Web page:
An important question for the client is who to trust with the evaluation of regulatory and policy activities. Too often, lobbying firms and law firms have a perverse incentive to increase expenditures in these areas, rather than subject them to searching critical review and savings. These firms often directly benefit from these activities. They also often have friends and colleagues throughout the regulatory and policy ecosystem, meaning that these friendly predators can multiply.
An independent boutique law
or consulting firm with substantial experience in policy and regulatory issues therefore can make the most sense for undertaking this process. Their “audit” should begin with in-depth interviews with principals and other stakeholders at the client about the strategic aims of regulatory and policy activities. The interviews should also aim to assess concerns, misgivings and other subjective considerations. The “auditor” should have confidential, substantial, and unimpeded access to objective data, including records related to ongoing regulatory and policy activities and their effectiveness.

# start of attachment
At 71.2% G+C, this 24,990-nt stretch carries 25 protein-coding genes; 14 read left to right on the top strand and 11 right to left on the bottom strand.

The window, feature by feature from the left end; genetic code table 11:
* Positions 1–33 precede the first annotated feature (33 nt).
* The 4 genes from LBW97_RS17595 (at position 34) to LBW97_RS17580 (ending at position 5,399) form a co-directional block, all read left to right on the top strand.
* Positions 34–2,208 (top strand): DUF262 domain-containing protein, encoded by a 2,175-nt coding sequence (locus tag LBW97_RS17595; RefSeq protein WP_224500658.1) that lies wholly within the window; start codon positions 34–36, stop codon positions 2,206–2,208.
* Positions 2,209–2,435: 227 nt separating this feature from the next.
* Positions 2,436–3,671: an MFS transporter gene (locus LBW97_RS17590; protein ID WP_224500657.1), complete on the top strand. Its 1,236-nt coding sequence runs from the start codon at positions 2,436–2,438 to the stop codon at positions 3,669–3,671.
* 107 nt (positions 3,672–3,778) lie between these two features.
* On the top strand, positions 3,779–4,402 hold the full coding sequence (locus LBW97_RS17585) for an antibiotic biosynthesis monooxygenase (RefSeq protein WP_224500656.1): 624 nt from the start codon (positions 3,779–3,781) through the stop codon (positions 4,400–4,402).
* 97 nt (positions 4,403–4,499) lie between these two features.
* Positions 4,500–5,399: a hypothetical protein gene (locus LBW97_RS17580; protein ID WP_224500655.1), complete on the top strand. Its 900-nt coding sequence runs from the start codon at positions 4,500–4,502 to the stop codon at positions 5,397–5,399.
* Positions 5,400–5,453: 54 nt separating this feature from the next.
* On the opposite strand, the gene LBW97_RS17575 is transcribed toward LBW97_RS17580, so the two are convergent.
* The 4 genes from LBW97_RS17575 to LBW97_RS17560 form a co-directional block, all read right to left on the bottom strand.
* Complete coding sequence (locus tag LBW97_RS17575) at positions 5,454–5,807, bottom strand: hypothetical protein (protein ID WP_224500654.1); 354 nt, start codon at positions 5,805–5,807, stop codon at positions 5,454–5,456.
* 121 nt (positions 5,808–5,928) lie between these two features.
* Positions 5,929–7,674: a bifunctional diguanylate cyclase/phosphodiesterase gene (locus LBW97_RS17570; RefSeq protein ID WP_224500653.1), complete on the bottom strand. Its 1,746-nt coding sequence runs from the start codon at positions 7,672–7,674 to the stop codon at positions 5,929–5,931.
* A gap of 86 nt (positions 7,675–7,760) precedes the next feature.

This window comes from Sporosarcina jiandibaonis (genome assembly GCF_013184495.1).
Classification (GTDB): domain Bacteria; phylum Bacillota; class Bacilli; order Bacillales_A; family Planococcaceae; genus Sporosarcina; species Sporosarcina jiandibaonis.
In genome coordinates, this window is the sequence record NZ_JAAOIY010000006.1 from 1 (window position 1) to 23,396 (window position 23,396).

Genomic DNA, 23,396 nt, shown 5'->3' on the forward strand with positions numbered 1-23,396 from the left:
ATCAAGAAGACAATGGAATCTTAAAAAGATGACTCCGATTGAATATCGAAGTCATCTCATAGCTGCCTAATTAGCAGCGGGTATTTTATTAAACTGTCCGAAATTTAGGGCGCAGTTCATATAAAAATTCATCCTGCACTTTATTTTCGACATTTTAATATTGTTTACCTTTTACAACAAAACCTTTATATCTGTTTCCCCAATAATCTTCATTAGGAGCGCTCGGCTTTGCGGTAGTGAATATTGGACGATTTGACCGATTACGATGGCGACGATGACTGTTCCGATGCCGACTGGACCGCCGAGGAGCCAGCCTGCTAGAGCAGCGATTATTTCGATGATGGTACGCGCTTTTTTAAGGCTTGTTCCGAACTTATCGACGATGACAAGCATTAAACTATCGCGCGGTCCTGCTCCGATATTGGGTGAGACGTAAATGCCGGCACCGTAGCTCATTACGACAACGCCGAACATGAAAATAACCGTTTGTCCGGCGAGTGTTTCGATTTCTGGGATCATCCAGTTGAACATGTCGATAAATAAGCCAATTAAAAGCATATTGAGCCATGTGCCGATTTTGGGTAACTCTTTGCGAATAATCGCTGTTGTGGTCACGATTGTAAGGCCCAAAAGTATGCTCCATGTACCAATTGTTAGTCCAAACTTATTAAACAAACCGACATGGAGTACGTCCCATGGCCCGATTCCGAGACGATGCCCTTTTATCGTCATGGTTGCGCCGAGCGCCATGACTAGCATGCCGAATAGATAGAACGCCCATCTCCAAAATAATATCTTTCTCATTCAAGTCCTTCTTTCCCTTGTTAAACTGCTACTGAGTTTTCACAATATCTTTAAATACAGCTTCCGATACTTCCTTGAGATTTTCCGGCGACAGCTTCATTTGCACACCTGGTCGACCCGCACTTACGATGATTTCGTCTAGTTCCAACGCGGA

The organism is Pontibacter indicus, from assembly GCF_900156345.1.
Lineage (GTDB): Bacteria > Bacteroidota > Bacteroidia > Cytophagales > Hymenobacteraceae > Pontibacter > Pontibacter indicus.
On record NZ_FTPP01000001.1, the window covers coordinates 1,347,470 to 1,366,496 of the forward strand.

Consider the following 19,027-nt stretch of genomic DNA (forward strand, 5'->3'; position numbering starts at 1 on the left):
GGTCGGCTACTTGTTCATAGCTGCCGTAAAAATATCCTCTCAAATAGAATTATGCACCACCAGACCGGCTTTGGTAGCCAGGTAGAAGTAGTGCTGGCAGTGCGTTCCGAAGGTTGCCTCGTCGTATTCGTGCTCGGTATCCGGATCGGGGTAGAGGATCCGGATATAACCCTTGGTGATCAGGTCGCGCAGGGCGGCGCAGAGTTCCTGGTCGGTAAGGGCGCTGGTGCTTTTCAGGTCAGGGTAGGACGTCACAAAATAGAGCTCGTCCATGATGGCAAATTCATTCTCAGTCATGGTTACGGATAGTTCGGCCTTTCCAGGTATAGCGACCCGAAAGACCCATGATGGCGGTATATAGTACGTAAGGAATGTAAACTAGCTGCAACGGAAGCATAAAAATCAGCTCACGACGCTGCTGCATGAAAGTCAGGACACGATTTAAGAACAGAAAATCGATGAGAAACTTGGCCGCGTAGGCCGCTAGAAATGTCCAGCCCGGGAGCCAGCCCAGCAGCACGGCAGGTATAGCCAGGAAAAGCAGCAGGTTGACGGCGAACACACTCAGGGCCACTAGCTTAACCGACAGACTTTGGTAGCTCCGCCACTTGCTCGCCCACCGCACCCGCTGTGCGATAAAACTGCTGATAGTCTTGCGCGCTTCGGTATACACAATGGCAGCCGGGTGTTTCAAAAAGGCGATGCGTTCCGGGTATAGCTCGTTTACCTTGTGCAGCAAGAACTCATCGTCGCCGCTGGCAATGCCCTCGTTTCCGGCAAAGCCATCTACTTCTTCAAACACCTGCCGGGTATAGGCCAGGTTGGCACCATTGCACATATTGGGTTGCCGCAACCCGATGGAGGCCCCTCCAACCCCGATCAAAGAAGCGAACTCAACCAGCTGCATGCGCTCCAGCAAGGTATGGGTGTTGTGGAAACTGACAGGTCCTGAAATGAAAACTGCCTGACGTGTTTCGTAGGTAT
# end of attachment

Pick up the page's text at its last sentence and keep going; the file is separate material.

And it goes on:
In the end, the “audit” should produce a strategic briefing, with an accompanying report, that assays the strategic aims of the client regarding regulation and policy; critically reviews existing activities and expenses; and counsels particular tactics, both negative (reducing or removing existing efforts) and positive (taking new steps forward).
While lawyers can’t do much to make the times less interesting, we can better give clients a clearer path through the jungle. A regulatory and policy “audit” won’t provide clients with perfect peace of mind, but it will provide them with more strategic control when faced with even the most well-meaning predator.
This article originally appeared on CorporateCounsel.com, a website affiliated with the Legal. •
Michael Signer is managing principal of Madison Law & Strategy Group in Arlington, Va. Signer served as a counselor to then-Gov. Mark Warner in Richmond and was a member of WilmerHale’s Public Policy and Strategy Group in Washington, D.C. His practice concentrates on financial regulation, energy, national security, and governance. He can be reached at email@example.com.